Book review–Lord, Giver of Life by Jane Barter Moulaison

Reading Time: 3 minutes

The following book review appeared in Anglican Theological Review.  90.3 (Summer 2008).

Lord, Giver of Life: Toward a Pneumatological Complement to George Lindbeck’s Theory of Doctrineby Jane Barter Moulaison. Toronto: Wilfrid Laurier UniversityPress, 2007. 180 pages. $65.00 (cloth)
In Lord, Giver of Life, Jane Barter Moulaison examines George Lindbeck’s theory of doctrine, focusing on the pneumatological aspects in Lindbeck’s work.  She puts Lindbeck’s cultural-linguistic model in dialogue with an interesting mix of theological approaches by Lindbeck’s supporters and detractors, and patristic theologians.  Moulaison’s intent is to push Lindbeck’s cultural-linguistic model into new areas, which she does while trying to answer relevant contemporary questions.  This book will be most useful for scholars interested in Lindbeck’s pneumatology.  Other scholars and graduate students will also find this book contributes an original perspective to understanding Lindbeck’s theology.
In the first chapter, “The Spirit Who Saves,” Moulaison introduces the book and her method.  She identifies three regulative principles in Lindbeck’s work: monotheistic, historical specificity, and Christological maximalism.  She then adds pneumatology as a fourth regulative principle based on the Trinity.  Moulaison writes that adding a reconstruction of pneumatological confession “is not intended merely to expose Lindbeck’s faulty recollection of historical doctrine; rather, it is meant to consider this surprisingly pre-empted reconstruction of historical doctrine as an intriguing clue as to what might be overlooked within his own constructive theology” (8).  By following Lindbeck’s concern in The Nature of Doctrine, Moulaison answers Lindbeck’s critics by theologically addressing anthropological concerns of formalism.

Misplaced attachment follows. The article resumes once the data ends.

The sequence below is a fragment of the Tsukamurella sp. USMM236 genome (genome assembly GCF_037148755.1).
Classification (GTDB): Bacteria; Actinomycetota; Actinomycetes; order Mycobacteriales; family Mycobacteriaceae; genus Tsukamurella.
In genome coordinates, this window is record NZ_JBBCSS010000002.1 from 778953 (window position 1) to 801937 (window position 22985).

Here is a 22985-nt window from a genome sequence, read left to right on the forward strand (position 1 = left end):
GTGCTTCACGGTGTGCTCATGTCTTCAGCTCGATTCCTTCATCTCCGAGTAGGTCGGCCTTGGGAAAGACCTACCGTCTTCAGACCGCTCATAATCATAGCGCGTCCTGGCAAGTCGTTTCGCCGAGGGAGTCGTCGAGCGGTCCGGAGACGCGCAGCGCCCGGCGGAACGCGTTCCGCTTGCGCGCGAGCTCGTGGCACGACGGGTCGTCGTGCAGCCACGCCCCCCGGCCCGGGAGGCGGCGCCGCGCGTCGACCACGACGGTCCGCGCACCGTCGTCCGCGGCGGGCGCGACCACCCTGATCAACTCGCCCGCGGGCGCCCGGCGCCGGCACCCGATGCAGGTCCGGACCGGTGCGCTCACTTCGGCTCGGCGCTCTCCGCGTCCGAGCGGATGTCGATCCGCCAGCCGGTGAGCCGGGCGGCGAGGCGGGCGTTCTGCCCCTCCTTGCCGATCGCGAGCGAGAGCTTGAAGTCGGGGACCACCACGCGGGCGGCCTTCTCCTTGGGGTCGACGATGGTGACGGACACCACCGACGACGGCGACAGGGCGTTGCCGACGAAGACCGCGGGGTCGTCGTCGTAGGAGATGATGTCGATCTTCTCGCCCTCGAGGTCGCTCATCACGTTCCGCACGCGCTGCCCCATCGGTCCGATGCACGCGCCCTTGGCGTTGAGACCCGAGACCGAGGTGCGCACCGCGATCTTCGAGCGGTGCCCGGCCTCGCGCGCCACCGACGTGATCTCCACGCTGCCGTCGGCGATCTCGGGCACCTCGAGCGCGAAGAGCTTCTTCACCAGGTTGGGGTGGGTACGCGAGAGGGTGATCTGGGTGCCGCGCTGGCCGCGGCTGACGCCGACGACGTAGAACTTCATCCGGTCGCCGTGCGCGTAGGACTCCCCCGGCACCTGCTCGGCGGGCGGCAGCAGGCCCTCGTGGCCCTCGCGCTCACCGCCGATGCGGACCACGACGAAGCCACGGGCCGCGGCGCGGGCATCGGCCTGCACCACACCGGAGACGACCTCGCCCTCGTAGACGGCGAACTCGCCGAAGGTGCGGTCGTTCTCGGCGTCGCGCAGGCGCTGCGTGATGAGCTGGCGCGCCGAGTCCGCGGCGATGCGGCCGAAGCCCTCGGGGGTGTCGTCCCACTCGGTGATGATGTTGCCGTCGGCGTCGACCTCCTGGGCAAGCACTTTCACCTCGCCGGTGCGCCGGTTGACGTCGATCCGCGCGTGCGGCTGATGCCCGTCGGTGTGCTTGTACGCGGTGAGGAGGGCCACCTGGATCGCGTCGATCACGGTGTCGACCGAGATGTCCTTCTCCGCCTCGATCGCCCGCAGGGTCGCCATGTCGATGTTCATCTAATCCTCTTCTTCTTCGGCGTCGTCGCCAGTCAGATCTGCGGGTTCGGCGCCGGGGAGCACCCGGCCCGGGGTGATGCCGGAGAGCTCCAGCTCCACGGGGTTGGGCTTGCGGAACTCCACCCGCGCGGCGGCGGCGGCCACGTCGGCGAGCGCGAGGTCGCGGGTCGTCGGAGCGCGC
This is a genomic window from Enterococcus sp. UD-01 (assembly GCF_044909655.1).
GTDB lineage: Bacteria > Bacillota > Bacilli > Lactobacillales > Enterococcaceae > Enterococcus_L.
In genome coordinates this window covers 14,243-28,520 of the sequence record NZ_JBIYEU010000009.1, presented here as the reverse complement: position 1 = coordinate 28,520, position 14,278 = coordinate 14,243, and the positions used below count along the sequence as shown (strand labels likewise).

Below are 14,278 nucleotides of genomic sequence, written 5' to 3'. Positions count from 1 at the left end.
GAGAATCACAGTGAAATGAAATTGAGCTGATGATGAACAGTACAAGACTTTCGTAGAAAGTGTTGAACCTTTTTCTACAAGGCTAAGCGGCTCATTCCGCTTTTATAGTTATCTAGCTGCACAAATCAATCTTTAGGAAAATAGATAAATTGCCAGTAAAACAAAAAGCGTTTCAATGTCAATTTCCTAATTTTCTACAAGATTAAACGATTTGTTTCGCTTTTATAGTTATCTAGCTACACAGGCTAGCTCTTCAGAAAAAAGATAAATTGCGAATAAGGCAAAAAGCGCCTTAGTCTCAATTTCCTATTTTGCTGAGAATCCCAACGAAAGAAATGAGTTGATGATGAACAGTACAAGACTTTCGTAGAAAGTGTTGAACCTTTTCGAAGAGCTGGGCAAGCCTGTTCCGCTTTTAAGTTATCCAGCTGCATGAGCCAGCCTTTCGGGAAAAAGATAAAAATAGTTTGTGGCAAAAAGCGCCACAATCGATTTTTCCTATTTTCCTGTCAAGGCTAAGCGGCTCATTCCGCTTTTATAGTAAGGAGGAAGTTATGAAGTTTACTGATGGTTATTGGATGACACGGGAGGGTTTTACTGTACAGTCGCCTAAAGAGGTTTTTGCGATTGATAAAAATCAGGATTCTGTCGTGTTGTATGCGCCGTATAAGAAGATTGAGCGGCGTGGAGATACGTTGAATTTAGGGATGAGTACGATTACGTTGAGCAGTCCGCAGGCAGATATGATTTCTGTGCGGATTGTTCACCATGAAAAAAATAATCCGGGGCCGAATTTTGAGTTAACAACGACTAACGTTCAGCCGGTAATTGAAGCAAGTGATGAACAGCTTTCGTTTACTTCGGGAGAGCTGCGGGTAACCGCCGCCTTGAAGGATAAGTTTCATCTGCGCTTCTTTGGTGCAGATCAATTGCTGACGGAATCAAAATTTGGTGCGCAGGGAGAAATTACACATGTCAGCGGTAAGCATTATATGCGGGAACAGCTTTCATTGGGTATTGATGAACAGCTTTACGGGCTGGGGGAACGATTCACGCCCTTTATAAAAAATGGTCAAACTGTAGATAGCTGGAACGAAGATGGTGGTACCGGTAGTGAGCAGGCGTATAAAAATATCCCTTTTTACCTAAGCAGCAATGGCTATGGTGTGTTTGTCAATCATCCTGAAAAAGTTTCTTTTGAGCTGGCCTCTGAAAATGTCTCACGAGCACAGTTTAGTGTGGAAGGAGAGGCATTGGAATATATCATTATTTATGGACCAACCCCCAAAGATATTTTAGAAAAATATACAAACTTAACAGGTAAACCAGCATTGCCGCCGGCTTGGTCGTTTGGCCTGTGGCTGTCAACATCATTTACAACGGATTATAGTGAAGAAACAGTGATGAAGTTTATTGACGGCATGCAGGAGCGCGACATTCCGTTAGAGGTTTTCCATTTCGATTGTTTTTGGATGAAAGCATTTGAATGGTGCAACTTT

In the second chapter, Moulaison defends Lindbeck against critics who contend there is an ontological deficit in The Nature of Doctrine.  She asserts that ecumenism is the primary question Lindbeck is addressing.  Moulaison describes “the picture of theological language that holds us captive” in the first section (16-22), and the second and third sections address epistemological and doctrinal questions.  In chapter three, Moulaison places Lindbeck in conversation with Alister McGrath and the Cappadocian Fathers.  She writes that her second chapter is “animated by a quest for an adequate account of the relationship between the res significata (the thing that is signified) and the modus significandi(way of signification)” (35), addressing the post-Kantian dependence on res, while acknowledging exceptions like the assertions of Lonergan and McGrath.  Moulaison writes, “McGrath’s critique of Lindbeck’s theory of doctrine and his alternative theory on the nature of doctrine have, unwittingly, demonstrated the clear superiority of the cultural-linguistic model as an adequate account of both the genesis and nature of doctrine” (56), but she concludes the chapter, “Lindbeck’s project retains vestiges of the epistemologically prominent picture of the self-determining individual of which he sought to rid theology” (64).
The two primary foci of chapter four are intra-textual theology and intentionality.  Moulaison writes, “The dual nature of Lindbeck’s definition of un-translatability–irreducibility and sufficiency–is in keeping with Patristic understandings of the Bible” (83).  She places Lindbeck in conversation with Patristic scholarship and explicates Lindbeck’s metaphor ‘the text absorbs the world.’  “The text does not simply absorb the world; rather, because it is issued from the God who loves us, its address embraces, trains, and even saves us, insofar as the text is illuminated by the Spirit who saves” (98).  The chapter concludes Lindbeck’s text/world relationship is guided intentionally by the Holy Spirit. 
In chapter five, Moulaison examines Lindbeck’s “people-of-God ecclesiology, and she offers a patristic description of Church life.  This leads her to a brief exploration of the political implications of radical pneumatology at the end of the chapter.  Moulaison concludes her study with a chapter about the continuing role of the Holy Spirit.  She begins chapter six by tying the previous chapters together, including an examination of faith and reason, absorbing the world, and church and polis.  The majority of the chapter is a succinct restatement of her pneumatological complement to Lindbeck’s cultural-linguistic model, and brings the book to logical conclusion.  I would recommend this book to scholars interested in exploring Lindbeck’s pneumatology.  

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